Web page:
nipulation. While nursing staff can consciously or subconsciously manipulate patient classification levels (and thereby project needs for greater staffing—a phenomenon referred to as “acuity creep”), managers can also influence staffing need projections through their selection of the staffing allowances for the various acuity levels (Norrish and Rundall, 2001).

PCSs are time-consuming. Most PCSs require nurses to check off activities, treatments, and procedures according to their frequency of occurrence for each patient several times a day. A survey of California hospitals, for example, revealed that three-fourths of hospitals must complete 36 items for their PCS, while half must complete 20 items; one PCS was found to contain 200 items (Seago, 2002).

As a result of the above concerns, researchers studying patient staffing and PCSs note “widespread distrust” of virtually all these tools (Spetz et al., 2000), and the AHRQ evidence report Making Health Care Safer: A Critical Analysis of Patient Safety Practices (Seago, 2001:427) concludes that “although PCSs are used for multiple purposes, they are an inadequate tool for determining unit staffing on a daily or shift basis. In addition, there are numerous patient classification systems and most are specific to one hospital or one nursing unit. The validity and reliability of PCSs are inconsistent and the systems cannot be compared with one another.” Nonetheless, a number of states mandate the use of PCSs. Five states (Texas, Oregon, Kentucky, Nevada, and Virginia) require hospitals to develop and implement nurse staffing plans, methodologies, or systems (ANA, 2002). The California nurse staffing legislation described above requires hospitals to adhere to both nurse staffing ratios and the results of a hospital-selected PCS, whichever is higher. Some speculate that hospitals will have incentives to readjust their PCS staffing factors to predict staffing levels no higher than the ratios mandated by law (Seago, 2002).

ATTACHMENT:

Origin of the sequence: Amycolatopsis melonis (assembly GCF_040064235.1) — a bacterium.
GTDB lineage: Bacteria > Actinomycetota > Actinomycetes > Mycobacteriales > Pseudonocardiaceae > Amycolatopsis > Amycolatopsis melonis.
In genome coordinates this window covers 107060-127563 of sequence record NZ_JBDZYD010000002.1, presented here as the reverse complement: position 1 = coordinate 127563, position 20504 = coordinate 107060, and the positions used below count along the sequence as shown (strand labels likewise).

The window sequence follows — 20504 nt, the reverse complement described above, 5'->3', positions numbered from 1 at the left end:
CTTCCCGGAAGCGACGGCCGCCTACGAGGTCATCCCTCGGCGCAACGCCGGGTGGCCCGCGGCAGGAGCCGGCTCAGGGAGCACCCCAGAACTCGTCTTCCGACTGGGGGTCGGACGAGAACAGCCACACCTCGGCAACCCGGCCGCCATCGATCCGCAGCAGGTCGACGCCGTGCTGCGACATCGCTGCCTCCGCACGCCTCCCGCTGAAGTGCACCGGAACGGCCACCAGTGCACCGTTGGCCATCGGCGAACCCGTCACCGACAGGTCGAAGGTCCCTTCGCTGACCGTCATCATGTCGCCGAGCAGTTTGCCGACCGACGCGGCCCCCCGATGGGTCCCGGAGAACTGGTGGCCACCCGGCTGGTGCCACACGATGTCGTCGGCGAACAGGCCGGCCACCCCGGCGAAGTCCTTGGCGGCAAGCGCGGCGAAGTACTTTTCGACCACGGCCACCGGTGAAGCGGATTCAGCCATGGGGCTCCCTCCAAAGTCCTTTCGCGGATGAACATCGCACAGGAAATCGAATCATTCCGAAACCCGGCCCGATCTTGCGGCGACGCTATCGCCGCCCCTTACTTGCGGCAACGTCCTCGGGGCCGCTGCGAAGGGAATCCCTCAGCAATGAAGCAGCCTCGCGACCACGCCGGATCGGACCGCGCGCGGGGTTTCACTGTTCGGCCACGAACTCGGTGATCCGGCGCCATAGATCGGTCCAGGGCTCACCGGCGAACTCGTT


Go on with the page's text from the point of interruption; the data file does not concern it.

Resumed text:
For this reason, many researchers, hospital executives, and policy analysts call for more reliable and valid measures of patient acuity (Reed et al., 1998) or the use of approaches other than PCSs to determine nurse staffing in relation to current patient needs (Kovner et al., 2000). Some urge the development of a formula approach to determining nurse staffing levels that would take into account multiple variables in addition to patient acuity, including RN staff expertise; work intensity; unit physical layout; and availability of NAs, other support staff, and physicians (Seago, 2002).

Failure of methods for predicting patient volume to keep pace with changes in hospital admission practices Compounding the above problems with predicting workload on the basis of patient acuity are problems in predicting daily and hourly patient volume. As discussed above, PCSs document the acuity level of patients at a point in time. If patient volume and acuity are assumed to be stable, acuity, workload, and theoretically staffing are

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